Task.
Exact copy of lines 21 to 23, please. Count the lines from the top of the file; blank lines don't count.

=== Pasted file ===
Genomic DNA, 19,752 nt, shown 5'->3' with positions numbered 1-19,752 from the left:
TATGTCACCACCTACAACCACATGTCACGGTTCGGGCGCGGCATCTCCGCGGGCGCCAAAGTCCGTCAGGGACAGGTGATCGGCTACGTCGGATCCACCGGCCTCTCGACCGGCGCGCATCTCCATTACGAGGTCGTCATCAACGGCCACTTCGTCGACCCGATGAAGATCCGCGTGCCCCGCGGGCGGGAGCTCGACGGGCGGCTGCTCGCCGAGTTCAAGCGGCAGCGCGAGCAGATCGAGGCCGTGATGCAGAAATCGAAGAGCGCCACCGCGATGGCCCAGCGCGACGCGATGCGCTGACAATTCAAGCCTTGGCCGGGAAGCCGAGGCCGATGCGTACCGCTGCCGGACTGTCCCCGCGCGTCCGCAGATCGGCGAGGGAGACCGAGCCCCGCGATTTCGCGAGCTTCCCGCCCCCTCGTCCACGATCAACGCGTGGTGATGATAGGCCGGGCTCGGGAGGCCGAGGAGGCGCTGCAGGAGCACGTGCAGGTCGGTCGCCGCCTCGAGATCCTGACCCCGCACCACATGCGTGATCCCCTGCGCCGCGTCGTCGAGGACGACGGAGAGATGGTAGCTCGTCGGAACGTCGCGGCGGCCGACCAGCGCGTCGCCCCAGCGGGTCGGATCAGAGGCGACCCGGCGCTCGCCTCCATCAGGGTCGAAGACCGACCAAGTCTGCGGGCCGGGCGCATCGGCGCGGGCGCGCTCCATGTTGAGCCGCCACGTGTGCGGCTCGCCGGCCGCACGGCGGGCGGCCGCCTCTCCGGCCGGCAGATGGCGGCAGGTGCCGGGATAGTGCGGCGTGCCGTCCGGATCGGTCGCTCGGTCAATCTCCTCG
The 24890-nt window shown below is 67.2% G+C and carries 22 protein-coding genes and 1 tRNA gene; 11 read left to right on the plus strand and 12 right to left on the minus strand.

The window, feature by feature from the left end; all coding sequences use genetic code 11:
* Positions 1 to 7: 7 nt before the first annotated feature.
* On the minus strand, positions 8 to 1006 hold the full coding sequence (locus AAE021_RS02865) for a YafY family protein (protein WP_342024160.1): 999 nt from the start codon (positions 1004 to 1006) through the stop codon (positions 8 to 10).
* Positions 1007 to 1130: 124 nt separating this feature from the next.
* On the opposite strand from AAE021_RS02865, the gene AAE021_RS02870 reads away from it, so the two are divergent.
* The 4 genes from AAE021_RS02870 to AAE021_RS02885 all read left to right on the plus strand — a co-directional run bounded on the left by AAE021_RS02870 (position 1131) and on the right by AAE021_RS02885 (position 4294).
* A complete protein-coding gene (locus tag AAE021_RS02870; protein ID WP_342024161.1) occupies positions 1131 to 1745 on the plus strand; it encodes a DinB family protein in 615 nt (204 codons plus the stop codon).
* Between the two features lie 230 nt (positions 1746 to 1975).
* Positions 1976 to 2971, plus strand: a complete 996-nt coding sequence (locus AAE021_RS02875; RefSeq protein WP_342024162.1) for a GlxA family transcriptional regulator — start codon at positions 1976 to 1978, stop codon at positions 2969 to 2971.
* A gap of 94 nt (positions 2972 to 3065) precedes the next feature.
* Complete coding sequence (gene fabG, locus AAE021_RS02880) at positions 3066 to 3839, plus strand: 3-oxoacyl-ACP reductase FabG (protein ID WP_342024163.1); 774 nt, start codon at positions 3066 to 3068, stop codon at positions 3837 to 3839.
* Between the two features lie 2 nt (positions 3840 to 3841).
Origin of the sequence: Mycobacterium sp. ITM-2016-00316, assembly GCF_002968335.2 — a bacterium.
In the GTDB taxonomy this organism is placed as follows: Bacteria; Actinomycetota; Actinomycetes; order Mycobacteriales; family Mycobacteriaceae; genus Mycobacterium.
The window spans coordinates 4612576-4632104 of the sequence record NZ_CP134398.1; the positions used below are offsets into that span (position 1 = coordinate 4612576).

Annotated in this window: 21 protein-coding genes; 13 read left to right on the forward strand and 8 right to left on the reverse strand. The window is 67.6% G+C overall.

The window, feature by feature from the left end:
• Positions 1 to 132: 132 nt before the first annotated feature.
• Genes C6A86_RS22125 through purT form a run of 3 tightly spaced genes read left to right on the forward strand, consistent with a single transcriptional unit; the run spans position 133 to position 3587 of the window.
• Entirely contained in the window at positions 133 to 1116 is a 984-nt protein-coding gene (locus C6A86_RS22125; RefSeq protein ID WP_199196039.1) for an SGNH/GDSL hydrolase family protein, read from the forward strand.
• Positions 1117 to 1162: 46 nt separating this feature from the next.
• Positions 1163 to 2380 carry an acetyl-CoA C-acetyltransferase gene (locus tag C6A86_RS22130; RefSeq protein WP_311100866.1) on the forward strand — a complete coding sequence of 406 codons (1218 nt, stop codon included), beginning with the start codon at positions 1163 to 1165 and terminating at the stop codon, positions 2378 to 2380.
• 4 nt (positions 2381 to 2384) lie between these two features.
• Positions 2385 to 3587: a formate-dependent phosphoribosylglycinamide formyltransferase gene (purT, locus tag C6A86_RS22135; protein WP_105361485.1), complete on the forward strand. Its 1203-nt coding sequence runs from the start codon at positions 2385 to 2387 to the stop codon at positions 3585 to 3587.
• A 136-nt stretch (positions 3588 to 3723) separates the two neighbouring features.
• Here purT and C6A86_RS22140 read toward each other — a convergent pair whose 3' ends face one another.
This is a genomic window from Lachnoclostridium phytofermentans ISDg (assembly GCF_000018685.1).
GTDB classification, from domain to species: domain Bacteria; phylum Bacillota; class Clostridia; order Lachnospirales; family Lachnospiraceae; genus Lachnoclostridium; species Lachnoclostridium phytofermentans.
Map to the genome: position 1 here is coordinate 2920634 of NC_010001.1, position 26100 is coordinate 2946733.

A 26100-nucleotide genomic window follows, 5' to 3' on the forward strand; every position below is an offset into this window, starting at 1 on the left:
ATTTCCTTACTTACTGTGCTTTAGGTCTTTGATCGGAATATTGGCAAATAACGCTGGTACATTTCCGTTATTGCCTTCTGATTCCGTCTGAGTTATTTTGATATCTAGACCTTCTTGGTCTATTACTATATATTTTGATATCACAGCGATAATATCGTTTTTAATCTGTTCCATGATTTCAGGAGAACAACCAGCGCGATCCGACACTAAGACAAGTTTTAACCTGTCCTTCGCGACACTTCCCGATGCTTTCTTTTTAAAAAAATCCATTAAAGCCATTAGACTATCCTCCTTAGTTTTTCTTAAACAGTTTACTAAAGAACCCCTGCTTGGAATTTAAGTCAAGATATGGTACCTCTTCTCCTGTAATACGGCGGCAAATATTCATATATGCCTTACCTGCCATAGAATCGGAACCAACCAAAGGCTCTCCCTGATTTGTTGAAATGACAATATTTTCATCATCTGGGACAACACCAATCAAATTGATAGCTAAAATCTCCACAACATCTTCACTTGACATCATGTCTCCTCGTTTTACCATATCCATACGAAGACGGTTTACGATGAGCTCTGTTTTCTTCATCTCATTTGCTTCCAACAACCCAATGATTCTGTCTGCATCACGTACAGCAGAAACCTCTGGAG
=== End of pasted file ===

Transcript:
• Positions 1 to 132: 132 nt before the first annotated feature.
• Genes C6A86_RS22125 through purT form a run of 3 tightly spaced genes read left to right on the forward strand, consistent with a single transcriptional unit; the run spans position 133 to position 3587 of the window.
• Entirely contained in the window at positions 133 to 1116 is a 984-nt protein-coding gene (locus C6A86_RS22125; RefSeq protein ID WP_199196039.1) for an SGNH/GDSL hydrolase family protein, read from the forward strand.